The ITU has begun the process of approving G.fast, a new standard that will allow for access speeds of 1,000 megabits per second (1000Mbps, 1Gbps) over copper telephone lines. G.fast (full name: ITU-T G.9701) is expected to be a cheaper and easier-to-deploy alternative to FTTH and FTTC (fibre to the home and cabinet respectively). G.fast is the technology that will finally bring super-fast broadband speeds to the masses who are stuck with copper wires for the dreaded last mile.
There are generally three ways of getting Internet access to your house: Telephone lines (twisted-pair copper wires), coaxial cable (shared with the cable TV infrastructure), and fibre (either to your house or to a cabinet which is fairly close nearby). Because of the massive installed base of telephones and cable TV, the first two options are by far the cheapest. Fibre, because it generally has to be installed specifically for Internet access, is much more expensive to deploy. The problem with telephone wire and cable Internet access is that you can only squeeze so much data down a thin, low-grade piece of copper. This is where DSL, VDSL, and now G.fast enter the equation.
Back in 1999, the ITU standardised ADSL (G.DMT), a method of delivering up to 8Mbps down and 1.3Mbps up over standard telephone wires. To do this, ADSL used a special modulation technique that could utilise about 1MHz of audio bandwidth in the 25 to 1104KHz range. Because the standard voice line only uses 30Hz to 4KHz, ADSL could be safely layered on top, allowing for voice and Internet connectivity at the same time.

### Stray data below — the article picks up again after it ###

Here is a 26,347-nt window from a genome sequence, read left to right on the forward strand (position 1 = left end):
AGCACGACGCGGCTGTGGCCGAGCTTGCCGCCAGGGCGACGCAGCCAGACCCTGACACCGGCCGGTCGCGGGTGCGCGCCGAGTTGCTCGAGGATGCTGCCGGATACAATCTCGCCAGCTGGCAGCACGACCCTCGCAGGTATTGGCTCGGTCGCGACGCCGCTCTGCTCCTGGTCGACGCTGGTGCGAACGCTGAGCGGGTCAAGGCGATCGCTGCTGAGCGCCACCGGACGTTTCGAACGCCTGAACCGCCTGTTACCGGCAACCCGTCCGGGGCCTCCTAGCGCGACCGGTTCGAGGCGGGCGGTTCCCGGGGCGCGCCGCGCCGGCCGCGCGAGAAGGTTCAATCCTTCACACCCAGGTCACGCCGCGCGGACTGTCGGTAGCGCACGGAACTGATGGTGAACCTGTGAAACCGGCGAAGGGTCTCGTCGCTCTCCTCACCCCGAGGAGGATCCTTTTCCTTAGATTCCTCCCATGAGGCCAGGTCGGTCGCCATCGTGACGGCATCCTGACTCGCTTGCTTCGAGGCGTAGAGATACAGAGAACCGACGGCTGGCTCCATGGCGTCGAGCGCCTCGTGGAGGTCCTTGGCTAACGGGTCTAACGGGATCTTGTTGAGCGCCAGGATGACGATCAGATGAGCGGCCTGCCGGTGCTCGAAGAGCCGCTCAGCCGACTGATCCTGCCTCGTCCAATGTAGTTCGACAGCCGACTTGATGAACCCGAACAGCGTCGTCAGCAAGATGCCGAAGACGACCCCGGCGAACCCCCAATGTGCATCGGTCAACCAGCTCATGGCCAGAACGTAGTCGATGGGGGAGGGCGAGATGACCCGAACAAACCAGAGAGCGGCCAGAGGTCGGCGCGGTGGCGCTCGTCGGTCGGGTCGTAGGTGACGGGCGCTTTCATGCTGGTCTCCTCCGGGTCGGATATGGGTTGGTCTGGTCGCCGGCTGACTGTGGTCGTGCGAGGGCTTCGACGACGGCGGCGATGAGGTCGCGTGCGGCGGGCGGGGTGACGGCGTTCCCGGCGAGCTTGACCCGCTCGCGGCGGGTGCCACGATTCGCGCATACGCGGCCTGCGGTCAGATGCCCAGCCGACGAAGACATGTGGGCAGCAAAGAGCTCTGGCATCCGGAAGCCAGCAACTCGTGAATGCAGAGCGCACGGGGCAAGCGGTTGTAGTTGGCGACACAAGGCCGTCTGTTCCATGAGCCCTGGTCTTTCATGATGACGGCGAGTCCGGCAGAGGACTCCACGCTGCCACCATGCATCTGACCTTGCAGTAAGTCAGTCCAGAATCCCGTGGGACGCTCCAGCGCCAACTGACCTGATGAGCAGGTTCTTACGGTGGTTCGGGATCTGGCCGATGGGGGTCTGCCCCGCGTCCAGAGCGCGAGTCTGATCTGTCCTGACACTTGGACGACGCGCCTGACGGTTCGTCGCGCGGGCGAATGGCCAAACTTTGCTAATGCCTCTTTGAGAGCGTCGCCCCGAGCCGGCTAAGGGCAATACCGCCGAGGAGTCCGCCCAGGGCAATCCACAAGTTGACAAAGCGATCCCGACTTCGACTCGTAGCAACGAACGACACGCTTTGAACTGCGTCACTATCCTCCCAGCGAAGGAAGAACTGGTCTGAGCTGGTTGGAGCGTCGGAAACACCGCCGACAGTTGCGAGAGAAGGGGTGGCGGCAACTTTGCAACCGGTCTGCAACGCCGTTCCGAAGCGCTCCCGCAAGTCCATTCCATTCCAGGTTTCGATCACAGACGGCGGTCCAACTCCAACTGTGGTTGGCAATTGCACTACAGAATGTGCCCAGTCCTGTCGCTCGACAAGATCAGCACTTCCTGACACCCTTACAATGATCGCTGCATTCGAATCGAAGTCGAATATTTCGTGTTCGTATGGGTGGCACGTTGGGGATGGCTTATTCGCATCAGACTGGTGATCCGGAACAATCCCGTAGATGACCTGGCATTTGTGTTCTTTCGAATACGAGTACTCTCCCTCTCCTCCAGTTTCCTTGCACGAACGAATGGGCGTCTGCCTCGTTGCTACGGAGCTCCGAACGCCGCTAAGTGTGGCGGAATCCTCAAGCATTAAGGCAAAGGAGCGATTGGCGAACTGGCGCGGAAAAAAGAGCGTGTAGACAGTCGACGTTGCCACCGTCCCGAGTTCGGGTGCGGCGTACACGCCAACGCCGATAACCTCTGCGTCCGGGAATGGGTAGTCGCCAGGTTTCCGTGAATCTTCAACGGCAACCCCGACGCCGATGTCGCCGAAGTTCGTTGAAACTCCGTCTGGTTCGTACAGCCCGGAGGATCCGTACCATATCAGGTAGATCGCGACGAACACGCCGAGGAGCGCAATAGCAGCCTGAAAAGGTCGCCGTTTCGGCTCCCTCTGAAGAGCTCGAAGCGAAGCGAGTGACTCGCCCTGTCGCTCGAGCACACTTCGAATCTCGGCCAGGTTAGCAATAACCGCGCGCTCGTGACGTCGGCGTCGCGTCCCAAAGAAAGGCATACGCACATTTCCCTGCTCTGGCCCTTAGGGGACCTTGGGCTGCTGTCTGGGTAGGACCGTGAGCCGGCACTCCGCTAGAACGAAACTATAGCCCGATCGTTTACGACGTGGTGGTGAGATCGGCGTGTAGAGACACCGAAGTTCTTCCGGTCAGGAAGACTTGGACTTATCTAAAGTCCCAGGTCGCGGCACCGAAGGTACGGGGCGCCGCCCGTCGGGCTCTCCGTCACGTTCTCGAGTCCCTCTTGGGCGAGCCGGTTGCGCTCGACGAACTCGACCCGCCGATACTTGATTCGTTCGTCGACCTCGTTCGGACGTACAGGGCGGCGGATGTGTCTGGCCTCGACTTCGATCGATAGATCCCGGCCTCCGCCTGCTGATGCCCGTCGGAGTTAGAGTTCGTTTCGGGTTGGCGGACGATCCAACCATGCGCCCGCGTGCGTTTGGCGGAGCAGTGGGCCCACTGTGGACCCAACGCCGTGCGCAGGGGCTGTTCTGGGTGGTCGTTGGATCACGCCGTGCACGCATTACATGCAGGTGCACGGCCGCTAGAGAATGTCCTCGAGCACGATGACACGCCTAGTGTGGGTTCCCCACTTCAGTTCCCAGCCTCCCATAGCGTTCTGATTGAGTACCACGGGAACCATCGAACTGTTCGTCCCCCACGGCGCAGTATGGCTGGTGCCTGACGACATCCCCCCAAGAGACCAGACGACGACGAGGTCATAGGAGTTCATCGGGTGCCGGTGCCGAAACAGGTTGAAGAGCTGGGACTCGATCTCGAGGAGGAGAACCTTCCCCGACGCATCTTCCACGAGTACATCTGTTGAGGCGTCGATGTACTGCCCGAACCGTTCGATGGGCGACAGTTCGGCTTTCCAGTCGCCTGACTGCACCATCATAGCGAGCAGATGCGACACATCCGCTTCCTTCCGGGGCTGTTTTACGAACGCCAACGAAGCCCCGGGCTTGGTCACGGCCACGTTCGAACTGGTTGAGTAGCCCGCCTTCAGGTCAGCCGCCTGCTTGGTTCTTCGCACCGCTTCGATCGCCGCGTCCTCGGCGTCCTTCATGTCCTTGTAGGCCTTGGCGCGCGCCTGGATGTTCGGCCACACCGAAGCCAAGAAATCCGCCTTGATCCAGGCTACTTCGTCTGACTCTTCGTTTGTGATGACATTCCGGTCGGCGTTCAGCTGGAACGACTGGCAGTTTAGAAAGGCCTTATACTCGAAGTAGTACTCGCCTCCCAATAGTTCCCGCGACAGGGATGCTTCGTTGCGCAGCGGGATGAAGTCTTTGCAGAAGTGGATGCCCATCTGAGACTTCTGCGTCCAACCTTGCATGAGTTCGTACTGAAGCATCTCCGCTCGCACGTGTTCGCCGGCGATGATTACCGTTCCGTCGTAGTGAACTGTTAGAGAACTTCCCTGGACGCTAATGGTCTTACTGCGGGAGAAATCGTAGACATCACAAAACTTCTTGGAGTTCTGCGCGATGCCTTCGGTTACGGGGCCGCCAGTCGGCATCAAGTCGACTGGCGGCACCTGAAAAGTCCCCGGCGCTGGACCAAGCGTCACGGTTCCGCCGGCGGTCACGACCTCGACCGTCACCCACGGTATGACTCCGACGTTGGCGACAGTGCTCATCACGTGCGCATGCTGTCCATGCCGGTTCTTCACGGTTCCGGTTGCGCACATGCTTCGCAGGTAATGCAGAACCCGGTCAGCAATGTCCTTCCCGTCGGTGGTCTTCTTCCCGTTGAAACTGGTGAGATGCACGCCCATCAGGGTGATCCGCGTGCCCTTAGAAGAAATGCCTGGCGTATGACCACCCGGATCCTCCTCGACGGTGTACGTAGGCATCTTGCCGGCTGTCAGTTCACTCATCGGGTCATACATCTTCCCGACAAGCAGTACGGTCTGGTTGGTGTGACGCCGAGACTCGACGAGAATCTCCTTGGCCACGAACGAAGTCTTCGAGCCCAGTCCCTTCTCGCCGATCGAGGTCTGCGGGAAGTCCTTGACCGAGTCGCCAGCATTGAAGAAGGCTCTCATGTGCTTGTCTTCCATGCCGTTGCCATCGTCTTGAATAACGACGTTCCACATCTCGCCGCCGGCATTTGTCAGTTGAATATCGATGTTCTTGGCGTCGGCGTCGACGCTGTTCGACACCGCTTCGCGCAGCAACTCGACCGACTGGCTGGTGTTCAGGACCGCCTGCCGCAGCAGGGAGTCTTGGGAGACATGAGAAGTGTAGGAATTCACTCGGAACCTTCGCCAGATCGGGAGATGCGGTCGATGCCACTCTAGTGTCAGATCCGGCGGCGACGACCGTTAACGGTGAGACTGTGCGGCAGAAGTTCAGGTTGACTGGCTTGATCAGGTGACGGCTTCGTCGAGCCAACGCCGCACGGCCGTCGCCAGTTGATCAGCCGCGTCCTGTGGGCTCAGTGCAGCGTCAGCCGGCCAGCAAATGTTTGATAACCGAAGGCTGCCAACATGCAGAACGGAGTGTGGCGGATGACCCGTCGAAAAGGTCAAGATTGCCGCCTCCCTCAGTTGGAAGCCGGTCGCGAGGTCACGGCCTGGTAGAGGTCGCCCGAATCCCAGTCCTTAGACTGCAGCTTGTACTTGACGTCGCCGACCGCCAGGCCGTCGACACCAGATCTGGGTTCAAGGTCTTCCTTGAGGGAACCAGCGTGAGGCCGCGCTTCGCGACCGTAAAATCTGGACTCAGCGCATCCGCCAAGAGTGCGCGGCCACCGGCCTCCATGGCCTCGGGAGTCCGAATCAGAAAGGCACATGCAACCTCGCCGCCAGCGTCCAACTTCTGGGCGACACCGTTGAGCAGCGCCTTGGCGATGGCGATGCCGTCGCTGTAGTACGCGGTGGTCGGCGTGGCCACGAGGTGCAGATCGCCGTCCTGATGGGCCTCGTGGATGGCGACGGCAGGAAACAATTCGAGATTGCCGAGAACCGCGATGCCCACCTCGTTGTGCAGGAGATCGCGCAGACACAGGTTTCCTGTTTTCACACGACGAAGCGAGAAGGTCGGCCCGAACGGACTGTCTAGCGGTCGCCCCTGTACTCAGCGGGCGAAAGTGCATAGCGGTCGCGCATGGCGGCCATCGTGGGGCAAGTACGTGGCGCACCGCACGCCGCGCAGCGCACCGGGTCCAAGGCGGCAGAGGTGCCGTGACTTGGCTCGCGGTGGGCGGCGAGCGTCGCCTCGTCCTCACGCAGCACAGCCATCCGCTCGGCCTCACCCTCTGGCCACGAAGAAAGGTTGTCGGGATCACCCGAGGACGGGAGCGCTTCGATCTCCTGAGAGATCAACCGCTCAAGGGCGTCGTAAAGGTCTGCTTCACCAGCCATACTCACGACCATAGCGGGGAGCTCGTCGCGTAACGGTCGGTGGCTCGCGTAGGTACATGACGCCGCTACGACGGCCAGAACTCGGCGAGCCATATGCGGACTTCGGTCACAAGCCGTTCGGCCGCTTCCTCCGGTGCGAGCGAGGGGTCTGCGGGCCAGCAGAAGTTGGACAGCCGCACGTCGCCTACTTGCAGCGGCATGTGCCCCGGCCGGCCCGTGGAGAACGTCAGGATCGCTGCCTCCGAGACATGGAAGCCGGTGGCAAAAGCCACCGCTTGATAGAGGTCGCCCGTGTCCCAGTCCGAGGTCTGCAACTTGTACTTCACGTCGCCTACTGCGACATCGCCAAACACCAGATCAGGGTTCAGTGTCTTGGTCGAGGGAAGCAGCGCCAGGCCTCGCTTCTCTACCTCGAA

Later, VDSL, ADSL2, and VDSL2 would use more advanced modulation techniques to use even more audio bandwidth. VDSL2, offering up to 200Mbps over 30MHz of bandwidth, is currently the best Internet access that can be provided over telephone wire. In reality, due to physical and financial constraints, very few ISPs offer more than 100Mbps VDSL2 (17MHz).
G.fast hopes to raise the maximum link speed to 1Gbps, using 106MHz of bandwidth. Again, due to real-world constraints, we’re probably talking about 500Mbps of combined (down and up) access speed. At these higher frequencies, cross-talk between the dozens of copper wires in a bundle will be an issue. Also, at the higher end of its spectrum usage, G.fast will interfere with FM radio frequencies (87.5 to 108MHz). The ITU is working on a specification for G.fast equipment (ITU-T G.9700) so that such interference doesn’t occur.
The next step is finalisation of the G.fast spec, which is expected to occur sometime in 2014, and then the creation of G.fast-compatible chips and equipment, from the likes of Broadcom and Alcatel-Lucent. Actual deployments of G.fast could happen any time after that – but given how slow ISPs tend to be, you probably shouldn’t expect a 500Mbps Internet connection until at least 2016 or later.
As always, ISPs are trying to work out whether customers actually need 500Mbps. You can just imagine the thought processes of their CEOs: Surely those 100Mbps connections that we’re painstakingly rolling out will last you at least a decade, maybe two… right?